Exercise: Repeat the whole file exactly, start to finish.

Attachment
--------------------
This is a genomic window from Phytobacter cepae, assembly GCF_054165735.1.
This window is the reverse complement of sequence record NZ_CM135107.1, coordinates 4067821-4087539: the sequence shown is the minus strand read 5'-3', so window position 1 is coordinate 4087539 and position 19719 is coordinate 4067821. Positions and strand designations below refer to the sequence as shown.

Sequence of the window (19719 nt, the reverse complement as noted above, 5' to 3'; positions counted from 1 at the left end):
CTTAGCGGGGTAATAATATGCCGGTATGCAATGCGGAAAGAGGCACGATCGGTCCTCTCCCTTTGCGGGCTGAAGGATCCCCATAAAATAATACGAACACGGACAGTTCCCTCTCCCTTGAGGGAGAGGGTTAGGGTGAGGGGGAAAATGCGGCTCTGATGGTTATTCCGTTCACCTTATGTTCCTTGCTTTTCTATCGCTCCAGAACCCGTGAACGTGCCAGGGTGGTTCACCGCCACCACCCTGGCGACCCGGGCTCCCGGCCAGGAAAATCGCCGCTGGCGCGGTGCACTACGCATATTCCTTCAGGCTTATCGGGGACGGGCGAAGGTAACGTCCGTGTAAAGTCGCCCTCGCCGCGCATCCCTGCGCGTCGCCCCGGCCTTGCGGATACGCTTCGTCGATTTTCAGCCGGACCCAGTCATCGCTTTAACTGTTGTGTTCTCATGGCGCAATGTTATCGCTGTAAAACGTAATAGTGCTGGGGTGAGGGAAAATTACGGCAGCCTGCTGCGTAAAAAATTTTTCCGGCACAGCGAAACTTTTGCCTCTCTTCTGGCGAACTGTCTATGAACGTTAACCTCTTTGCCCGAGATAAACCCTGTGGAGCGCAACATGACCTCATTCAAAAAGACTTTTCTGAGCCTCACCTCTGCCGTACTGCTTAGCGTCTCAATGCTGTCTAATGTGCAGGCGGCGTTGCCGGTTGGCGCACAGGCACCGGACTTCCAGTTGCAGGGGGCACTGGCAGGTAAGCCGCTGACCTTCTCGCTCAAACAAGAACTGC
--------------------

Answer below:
This is a genomic window from Phytobacter cepae, assembly GCF_054165735.1.
This window is the reverse complement of sequence record NZ_CM135107.1, coordinates 4067821-4087539: the sequence shown is the minus strand read 5'-3', so window position 1 is coordinate 4087539 and position 19719 is coordinate 4067821. Positions and strand designations below refer to the sequence as shown.

Sequence of the window (19719 nt, the reverse complement as noted above, 5' to 3'; positions counted from 1 at the left end):
CTTAGCGGGGTAATAATATGCCGGTATGCAATGCGGAAAGAGGCACGATCGGTCCTCTCCCTTTGCGGGCTGAAGGATCCCCATAAAATAATACGAACACGGACAGTTCCCTCTCCCTTGAGGGAGAGGGTTAGGGTGAGGGGGAAAATGCGGCTCTGATGGTTATTCCGTTCACCTTATGTTCCTTGCTTTTCTATCGCTCCAGAACCCGTGAACGTGCCAGGGTGGTTCACCGCCACCACCCTGGCGACCCGGGCTCCCGGCCAGGAAAATCGCCGCTGGCGCGGTGCACTACGCATATTCCTTCAGGCTTATCGGGGACGGGCGAAGGTAACGTCCGTGTAAAGTCGCCCTCGCCGCGCATCCCTGCGCGTCGCCCCGGCCTTGCGGATACGCTTCGTCGATTTTCAGCCGGACCCAGTCATCGCTTTAACTGTTGTGTTCTCATGGCGCAATGTTATCGCTGTAAAACGTAATAGTGCTGGGGTGAGGGAAAATTACGGCAGCCTGCTGCGTAAAAAATTTTTCCGGCACAGCGAAACTTTTGCCTCTCTTCTGGCGAACTGTCTATGAACGTTAACCTCTTTGCCCGAGATAAACCCTGTGGAGCGCAACATGACCTCATTCAAAAAGACTTTTCTGAGCCTCACCTCTGCCGTACTGCTTAGCGTCTCAATGCTGTCTAATGTGCAGGCGGCGTTGCCGGTTGGCGCACAGGCACCGGACTTCCAGTTGCAGGGGGCACTGGCAGGTAAGCCGCTGACCTTCTCGCTCAAACAAGAACTGC